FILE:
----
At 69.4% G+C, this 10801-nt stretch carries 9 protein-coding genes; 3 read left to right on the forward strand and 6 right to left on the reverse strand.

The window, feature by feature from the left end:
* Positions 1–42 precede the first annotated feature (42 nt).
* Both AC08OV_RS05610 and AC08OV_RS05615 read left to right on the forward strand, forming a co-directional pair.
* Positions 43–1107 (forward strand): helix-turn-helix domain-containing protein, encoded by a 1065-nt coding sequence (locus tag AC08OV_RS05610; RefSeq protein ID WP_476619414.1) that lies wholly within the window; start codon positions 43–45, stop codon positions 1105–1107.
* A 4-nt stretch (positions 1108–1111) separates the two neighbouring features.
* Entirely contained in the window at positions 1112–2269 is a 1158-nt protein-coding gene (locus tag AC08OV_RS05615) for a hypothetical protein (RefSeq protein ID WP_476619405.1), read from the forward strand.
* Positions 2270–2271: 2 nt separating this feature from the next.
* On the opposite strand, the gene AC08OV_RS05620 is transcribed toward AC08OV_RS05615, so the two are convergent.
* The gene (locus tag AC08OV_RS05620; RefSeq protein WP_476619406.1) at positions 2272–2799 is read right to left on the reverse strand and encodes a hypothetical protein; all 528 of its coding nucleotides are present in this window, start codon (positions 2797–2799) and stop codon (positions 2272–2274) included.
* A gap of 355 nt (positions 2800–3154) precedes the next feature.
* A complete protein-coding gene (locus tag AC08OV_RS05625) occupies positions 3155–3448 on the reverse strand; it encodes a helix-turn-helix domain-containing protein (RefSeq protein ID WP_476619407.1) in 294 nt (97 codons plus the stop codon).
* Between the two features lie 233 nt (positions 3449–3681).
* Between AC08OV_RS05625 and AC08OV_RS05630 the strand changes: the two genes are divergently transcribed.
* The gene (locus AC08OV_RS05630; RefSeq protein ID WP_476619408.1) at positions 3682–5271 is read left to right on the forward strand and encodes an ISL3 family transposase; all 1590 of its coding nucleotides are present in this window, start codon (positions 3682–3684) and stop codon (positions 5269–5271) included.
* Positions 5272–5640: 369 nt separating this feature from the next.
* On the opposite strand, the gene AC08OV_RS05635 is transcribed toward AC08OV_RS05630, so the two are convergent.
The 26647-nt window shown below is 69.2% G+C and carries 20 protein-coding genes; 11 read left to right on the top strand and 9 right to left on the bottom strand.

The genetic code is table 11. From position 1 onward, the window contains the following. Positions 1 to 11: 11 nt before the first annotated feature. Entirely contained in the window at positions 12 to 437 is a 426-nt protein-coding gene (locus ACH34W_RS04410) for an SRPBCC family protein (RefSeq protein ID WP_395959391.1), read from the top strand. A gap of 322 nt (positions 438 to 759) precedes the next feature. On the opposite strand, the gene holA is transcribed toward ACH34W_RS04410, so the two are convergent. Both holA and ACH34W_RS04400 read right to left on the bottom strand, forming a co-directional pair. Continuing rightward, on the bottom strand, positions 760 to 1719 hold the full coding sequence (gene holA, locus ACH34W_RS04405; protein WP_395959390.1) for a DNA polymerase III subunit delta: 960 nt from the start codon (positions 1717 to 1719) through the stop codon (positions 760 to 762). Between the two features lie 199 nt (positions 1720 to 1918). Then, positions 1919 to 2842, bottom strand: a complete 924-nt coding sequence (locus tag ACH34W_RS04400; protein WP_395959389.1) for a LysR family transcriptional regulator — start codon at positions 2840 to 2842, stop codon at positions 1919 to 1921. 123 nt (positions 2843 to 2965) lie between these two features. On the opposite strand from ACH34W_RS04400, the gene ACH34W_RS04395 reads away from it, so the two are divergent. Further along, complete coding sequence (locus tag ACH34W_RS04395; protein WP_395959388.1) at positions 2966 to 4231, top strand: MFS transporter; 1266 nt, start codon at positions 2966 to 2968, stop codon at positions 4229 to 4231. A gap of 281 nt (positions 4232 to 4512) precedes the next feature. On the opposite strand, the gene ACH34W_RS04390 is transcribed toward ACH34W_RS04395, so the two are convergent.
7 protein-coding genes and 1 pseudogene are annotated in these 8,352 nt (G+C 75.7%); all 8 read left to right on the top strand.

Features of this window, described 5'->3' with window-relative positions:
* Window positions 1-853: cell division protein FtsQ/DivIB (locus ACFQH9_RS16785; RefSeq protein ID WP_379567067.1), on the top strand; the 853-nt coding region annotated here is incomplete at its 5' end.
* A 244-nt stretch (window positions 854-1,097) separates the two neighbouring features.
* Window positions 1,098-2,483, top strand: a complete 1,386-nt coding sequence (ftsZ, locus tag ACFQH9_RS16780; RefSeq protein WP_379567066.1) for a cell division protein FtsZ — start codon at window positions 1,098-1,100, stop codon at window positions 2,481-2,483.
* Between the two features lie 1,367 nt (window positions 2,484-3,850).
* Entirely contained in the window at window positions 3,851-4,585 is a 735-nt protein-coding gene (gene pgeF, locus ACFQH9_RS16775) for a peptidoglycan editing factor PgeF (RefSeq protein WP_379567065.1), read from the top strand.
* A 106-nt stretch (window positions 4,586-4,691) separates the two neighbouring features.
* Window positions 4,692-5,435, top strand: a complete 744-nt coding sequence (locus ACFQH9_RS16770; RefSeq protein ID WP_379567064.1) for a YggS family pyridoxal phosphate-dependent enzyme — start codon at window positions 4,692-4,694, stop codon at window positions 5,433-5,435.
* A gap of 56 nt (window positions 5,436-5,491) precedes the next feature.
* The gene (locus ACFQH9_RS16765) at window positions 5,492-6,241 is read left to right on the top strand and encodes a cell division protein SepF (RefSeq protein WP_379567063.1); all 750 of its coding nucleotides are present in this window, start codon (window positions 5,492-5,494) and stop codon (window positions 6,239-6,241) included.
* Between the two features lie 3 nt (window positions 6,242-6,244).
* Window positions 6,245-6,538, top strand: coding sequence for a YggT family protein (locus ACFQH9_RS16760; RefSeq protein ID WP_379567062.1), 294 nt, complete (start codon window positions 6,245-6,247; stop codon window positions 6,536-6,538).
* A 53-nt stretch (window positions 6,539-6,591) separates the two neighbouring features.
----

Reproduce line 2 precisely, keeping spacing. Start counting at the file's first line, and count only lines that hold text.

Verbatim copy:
The window, feature by feature from the left end: